The second of these power management thrusts which is expanding our portfolio of LM5K high voltage, high power regulators and controllers, here our PWM controllers are used by five of the top 10 DC to DC converter module manufacturers. But also well placed with power supply design wins for suppliers to the China 3G mobile base station infrastructure market. And this is the major driver and enabling the sales of this LM5K family of products to be up fiscal year 2009 over fiscal year 2008, the previous year, and actually up 10% Q4 of this year versus Q4 of last year.

And there aren’t many product areas that can show growth like this year on year in this business environment. The third power management thrust for our switch is powering and enabling LED lighting is a business that’s ramping up very quickly from a small base in fiscal 2009. The market size for driving power to LED is about $300 million this calendar year 2009 and should grow to about a billion dollars by calendar year 2012.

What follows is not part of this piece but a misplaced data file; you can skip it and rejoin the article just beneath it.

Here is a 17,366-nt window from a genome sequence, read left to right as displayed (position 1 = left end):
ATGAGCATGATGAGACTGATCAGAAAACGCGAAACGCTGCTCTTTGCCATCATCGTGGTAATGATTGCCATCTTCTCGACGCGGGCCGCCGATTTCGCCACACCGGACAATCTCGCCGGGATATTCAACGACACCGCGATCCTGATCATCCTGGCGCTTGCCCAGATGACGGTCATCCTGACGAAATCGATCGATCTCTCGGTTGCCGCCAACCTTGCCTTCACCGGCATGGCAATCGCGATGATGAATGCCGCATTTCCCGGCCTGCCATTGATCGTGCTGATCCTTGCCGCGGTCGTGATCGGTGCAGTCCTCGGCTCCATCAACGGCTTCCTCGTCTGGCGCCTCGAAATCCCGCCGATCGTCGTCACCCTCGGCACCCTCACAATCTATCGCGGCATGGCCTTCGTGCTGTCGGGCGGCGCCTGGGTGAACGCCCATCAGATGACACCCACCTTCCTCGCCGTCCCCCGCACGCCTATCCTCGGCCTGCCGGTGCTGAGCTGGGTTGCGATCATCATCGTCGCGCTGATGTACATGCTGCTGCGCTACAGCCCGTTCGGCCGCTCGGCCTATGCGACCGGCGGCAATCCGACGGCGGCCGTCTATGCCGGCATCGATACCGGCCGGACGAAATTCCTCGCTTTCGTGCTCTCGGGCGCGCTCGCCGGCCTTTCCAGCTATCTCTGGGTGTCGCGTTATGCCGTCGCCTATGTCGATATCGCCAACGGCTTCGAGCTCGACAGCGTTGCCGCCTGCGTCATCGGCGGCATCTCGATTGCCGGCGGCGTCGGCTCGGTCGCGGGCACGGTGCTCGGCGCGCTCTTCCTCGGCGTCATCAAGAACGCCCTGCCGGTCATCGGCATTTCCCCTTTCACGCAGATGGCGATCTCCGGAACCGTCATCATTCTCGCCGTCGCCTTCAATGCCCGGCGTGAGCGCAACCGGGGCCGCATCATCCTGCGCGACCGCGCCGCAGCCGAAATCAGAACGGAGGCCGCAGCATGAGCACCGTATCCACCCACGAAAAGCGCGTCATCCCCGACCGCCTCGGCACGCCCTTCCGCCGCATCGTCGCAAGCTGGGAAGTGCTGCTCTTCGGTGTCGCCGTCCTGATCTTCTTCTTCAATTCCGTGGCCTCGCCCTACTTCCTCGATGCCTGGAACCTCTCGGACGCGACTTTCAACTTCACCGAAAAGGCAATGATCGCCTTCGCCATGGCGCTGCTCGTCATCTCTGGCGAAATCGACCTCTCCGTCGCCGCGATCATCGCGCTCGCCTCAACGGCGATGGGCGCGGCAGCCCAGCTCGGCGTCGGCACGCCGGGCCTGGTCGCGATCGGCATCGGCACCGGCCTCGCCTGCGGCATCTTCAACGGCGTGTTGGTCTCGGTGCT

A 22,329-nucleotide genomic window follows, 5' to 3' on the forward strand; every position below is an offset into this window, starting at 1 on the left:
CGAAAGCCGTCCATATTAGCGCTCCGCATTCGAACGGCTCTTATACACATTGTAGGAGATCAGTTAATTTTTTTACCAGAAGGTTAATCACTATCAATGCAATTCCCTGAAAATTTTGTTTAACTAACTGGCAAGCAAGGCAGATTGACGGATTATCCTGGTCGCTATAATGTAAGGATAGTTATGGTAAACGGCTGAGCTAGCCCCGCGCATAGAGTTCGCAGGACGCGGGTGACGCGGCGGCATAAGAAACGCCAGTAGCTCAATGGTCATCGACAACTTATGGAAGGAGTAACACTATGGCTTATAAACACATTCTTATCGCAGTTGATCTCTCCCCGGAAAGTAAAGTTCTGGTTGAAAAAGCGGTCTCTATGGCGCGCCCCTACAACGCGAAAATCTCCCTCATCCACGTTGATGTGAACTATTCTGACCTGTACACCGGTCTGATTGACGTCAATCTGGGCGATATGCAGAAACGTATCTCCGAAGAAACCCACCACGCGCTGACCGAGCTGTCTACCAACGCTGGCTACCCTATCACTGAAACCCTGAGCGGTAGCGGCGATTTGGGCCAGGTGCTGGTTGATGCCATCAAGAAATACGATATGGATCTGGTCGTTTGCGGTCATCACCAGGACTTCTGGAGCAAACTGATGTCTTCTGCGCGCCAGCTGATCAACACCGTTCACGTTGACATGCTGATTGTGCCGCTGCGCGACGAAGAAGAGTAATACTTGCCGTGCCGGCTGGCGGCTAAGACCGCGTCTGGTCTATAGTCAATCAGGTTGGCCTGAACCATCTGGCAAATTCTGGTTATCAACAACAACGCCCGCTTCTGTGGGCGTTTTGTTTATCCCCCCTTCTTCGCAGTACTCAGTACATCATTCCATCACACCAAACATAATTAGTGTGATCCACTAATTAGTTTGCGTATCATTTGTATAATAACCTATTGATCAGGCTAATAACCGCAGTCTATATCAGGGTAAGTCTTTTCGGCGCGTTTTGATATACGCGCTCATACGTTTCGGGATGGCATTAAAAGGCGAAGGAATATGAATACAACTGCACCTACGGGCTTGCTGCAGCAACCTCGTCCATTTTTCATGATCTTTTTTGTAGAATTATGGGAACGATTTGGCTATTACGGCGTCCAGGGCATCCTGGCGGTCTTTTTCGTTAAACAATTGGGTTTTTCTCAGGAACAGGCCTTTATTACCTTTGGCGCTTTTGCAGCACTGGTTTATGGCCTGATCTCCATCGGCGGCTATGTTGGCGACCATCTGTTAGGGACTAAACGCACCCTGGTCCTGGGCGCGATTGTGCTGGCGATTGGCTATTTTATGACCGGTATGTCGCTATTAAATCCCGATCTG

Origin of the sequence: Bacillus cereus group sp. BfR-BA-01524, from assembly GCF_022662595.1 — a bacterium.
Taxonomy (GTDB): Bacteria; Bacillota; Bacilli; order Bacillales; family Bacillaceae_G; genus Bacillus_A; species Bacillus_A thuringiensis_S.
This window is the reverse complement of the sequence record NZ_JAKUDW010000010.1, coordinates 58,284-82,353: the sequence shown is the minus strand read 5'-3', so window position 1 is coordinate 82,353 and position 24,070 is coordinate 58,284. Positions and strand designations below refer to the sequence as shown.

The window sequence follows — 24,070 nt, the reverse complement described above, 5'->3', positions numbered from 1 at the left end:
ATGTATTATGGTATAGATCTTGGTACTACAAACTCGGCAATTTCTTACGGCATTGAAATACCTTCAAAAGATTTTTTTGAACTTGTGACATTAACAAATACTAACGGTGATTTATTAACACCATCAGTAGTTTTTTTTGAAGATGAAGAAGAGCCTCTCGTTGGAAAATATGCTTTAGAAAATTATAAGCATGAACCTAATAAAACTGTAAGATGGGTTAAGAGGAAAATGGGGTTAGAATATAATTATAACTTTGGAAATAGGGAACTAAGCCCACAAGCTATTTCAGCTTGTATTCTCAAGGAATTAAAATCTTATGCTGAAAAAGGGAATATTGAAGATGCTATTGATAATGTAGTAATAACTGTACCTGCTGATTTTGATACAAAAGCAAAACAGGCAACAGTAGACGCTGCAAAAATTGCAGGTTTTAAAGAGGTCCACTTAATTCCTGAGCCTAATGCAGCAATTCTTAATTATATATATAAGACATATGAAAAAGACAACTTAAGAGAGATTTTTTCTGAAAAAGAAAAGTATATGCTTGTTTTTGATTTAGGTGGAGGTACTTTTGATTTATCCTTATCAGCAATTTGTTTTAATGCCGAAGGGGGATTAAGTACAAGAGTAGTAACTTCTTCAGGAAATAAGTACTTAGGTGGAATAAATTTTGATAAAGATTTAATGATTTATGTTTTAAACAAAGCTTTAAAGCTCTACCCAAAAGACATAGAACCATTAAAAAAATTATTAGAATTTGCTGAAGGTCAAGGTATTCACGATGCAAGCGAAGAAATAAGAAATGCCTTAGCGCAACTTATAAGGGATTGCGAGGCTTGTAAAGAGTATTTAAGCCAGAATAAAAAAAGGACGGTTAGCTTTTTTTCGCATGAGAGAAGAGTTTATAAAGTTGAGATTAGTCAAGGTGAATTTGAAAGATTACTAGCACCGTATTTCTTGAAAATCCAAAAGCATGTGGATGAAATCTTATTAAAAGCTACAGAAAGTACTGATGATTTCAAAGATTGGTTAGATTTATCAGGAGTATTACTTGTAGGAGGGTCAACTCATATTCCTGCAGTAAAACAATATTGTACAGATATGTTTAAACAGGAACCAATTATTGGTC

That’s a 50% CAGR according to Strategies Unlimited’s 2008 report and our own input. This market opportunity covers from general illumination through display back lighting, projection, and automotive applications. For National our early entry into this market with our first catalogue DC to DC converters and now with our application specific products such as our TRIAC dimmable LED driver launched in February of this year have been very well received.